Many companies eventually have to decide between building in-house design capability or working with a UX design agency. While Think Company is a UX design agency, we encounter situations where clients would be best served by an in-house design function, and we try to steer companies in that direction when it’s the right move for them—and often consult with them on building their own internal UX function.
Whether you’re looking at working with an agency or hiring in-house, each has its benefits and drawbacks. Understanding the differences between the options is crucial to knowing what’s best for your organization.
Differences between an agency vs. in-house UX design team
Having a solid grasp of the working differences between an agency and an in-house UX design function is vital for making the best decision for your team. Each option is different and can have far-reaching implications for your team’s work and the designs you produce.
If your design needs are more project-based, an agency is a great fit. Agency projects usually begin with a specific scope or deliverable in mind and are a great choice if you need help for a set period. That said, many great client and agency relationships develop and deepen over time, becoming true partnerships, so there’s no absolute limit here.
But as a general rule, if you have a specific project in mind and need it to kick off soon, an agency can hit the ground running and bring their industry-tested processes, tools, and protocols, tailoring them to your specific needs—quickly.
Beyond hitting the ground running, most agencies can also offer a range of services to meet your needs, allowing you to flex and change your business strategy over time. While some services might seem obvious—research, content strategy, design, front-end development—agencies can also offer expertise in DesignOps, which can help align your internal team and streamline processes.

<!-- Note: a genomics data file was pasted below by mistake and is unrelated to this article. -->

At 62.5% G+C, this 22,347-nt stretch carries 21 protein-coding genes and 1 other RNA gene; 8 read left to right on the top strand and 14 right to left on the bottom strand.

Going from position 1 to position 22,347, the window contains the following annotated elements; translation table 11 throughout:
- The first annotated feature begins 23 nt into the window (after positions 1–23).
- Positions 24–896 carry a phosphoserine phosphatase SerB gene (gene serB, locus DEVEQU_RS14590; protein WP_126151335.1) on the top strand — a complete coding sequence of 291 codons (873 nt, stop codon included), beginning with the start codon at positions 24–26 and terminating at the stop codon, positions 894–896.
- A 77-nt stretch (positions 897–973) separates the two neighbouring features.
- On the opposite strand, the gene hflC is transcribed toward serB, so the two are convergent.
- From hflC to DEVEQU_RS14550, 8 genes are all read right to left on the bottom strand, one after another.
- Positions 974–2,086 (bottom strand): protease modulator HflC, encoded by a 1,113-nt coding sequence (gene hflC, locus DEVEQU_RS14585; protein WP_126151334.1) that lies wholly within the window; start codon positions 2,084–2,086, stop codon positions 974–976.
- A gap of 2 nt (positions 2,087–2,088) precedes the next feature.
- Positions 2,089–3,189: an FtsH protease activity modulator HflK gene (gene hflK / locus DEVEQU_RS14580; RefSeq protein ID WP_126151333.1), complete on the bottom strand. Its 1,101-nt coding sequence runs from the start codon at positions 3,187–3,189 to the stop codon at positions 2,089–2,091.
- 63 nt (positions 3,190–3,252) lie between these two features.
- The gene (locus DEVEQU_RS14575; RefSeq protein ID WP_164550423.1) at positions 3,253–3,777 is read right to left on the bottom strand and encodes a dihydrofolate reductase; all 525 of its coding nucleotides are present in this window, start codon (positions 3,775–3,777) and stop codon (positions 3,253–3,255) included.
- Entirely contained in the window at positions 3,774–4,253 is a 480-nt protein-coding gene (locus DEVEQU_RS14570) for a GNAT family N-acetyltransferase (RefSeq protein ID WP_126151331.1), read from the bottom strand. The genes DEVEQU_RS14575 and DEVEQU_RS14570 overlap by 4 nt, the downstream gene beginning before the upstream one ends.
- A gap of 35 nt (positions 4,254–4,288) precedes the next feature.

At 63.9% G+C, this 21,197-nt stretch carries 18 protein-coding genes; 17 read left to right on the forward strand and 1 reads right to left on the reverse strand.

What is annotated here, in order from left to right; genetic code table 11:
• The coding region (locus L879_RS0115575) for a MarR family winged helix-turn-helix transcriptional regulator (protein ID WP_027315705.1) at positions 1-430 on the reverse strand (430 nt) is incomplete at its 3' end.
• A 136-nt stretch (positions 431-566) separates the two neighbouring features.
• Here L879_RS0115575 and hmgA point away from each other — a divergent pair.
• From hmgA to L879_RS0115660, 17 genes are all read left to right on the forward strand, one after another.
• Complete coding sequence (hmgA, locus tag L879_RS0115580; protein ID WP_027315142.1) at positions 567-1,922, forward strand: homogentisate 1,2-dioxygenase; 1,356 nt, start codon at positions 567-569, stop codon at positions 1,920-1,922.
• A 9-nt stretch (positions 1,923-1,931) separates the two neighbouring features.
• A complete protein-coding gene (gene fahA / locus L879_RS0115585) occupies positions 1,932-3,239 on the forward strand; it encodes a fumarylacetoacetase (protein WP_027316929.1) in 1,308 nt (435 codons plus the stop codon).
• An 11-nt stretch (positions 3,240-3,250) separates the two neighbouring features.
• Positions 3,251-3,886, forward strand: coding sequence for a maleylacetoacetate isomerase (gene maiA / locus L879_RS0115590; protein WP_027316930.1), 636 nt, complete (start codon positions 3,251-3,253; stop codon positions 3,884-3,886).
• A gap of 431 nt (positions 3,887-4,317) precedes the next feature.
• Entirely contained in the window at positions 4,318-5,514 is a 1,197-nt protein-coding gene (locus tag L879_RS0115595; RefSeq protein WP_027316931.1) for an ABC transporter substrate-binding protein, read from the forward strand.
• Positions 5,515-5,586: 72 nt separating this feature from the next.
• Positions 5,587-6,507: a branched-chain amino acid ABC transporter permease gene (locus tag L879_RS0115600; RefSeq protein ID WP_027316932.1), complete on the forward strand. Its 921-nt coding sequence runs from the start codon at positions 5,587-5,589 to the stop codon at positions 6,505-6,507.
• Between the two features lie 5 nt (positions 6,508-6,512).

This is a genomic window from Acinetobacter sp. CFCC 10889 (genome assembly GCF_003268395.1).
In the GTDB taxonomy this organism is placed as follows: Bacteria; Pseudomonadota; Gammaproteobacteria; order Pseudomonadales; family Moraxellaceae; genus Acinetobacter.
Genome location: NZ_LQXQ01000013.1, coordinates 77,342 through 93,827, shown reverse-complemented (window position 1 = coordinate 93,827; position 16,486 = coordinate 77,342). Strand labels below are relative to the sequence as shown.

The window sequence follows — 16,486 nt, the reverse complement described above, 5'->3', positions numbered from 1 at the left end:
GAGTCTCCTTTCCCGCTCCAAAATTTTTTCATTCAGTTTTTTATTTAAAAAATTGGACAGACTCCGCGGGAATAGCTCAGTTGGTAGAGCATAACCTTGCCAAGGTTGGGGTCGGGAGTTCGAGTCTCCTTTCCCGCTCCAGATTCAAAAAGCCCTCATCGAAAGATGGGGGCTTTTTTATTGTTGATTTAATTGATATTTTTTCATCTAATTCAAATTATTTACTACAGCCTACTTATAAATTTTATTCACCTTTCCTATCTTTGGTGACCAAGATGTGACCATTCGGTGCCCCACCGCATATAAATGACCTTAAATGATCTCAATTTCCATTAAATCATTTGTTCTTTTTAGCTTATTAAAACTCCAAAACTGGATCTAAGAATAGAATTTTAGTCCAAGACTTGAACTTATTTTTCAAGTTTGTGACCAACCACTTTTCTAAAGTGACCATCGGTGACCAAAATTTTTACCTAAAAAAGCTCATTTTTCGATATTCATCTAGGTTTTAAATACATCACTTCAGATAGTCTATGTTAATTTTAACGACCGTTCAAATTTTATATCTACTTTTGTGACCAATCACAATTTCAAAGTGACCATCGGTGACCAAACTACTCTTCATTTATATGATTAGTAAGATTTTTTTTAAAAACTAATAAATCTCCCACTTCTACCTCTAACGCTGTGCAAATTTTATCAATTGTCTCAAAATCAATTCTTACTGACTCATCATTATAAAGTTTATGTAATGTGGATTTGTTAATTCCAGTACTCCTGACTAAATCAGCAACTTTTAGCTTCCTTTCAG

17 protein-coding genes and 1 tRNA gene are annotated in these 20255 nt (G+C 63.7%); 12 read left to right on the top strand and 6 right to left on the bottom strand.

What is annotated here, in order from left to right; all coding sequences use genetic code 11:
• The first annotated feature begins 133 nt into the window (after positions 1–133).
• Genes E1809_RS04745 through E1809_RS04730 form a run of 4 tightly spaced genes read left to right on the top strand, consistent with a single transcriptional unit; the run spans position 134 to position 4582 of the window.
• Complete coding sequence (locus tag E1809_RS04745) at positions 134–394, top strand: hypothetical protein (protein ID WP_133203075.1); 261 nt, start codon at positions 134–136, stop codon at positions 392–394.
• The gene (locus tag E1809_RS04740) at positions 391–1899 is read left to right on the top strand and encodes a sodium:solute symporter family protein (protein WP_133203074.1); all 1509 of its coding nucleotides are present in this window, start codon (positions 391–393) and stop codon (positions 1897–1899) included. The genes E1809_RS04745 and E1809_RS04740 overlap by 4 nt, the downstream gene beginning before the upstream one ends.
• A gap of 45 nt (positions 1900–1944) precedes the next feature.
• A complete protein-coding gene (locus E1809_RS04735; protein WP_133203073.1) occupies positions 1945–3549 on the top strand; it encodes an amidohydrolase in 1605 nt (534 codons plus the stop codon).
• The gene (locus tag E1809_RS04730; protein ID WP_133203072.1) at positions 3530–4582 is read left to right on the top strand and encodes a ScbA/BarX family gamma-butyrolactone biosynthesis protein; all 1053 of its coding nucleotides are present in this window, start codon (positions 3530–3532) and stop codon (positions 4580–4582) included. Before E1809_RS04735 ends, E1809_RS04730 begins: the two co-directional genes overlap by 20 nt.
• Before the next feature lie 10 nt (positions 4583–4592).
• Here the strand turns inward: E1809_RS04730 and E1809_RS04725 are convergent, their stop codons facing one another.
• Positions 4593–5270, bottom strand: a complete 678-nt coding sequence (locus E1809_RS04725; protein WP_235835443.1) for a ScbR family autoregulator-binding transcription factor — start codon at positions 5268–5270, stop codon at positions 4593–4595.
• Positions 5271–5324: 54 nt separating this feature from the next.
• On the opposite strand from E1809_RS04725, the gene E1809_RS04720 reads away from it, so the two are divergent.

DesignOps includes things like:
- Product management
- Team leadership and development
- Communication structure and processes to bridge gaps across design and development teams
- Workflow, capacity, and resource planning
Even if you have an internal team, you can often supplement their work with an agency’s to accomplish your business goals more efficiently. Whether that’s utilizing an agency’s expertise to fill knowledge gaps on your team, relying on their time and resource availability, or leaning on them to help you evolve and develop processes. Some organizations will use their internal team to maintain the product’s current focus, while an agency investigates and designs the next generation of their product.
When clients are considering hiring an in-house designer, the most obvious benefit they see is having an internal resource embedded in the fabric of the company culture. An in-house designer can also be a huge asset if you’re building your design infrastructure and want to expand your company’s offerings and services.
In-house UX designers are also available at the hours you designate, and you don’t have to worry about “scope creep” or adjusting to their working model. Refocusing in-house designers is as easy as reprioritizing their work.
However, one designer can’t do it all—and it’s important to consider the need for design leadership, product leadership, and engineering to keep up with the demands of an evolving product. That is a lot of expertise to recruit and train. So, while an agency may appear more expensive on the surface, the costs associated with training and education, coupled with the ability to mentor and fulfill growth aspirations on an in-house team aren’t minimal.
Factors to consider when choosing between in-house vs. agency
For most companies, there are three primary factors to consider when deciding between hiring someone in-house or working with a UX design agency:
Each element will have a different “weight” depending on your needs as a team and company, but in our experience, these are the three most important things to keep in mind.
When do you need this work done? Do you have time to slowly ramp up, integrating an individual’s skillset into your team processes and investing in their knowledge base? Or are your needs so pressing that you don’t have the internal resources to manage a new hire—as talented as they may be—and get them started on a design project simultaneously?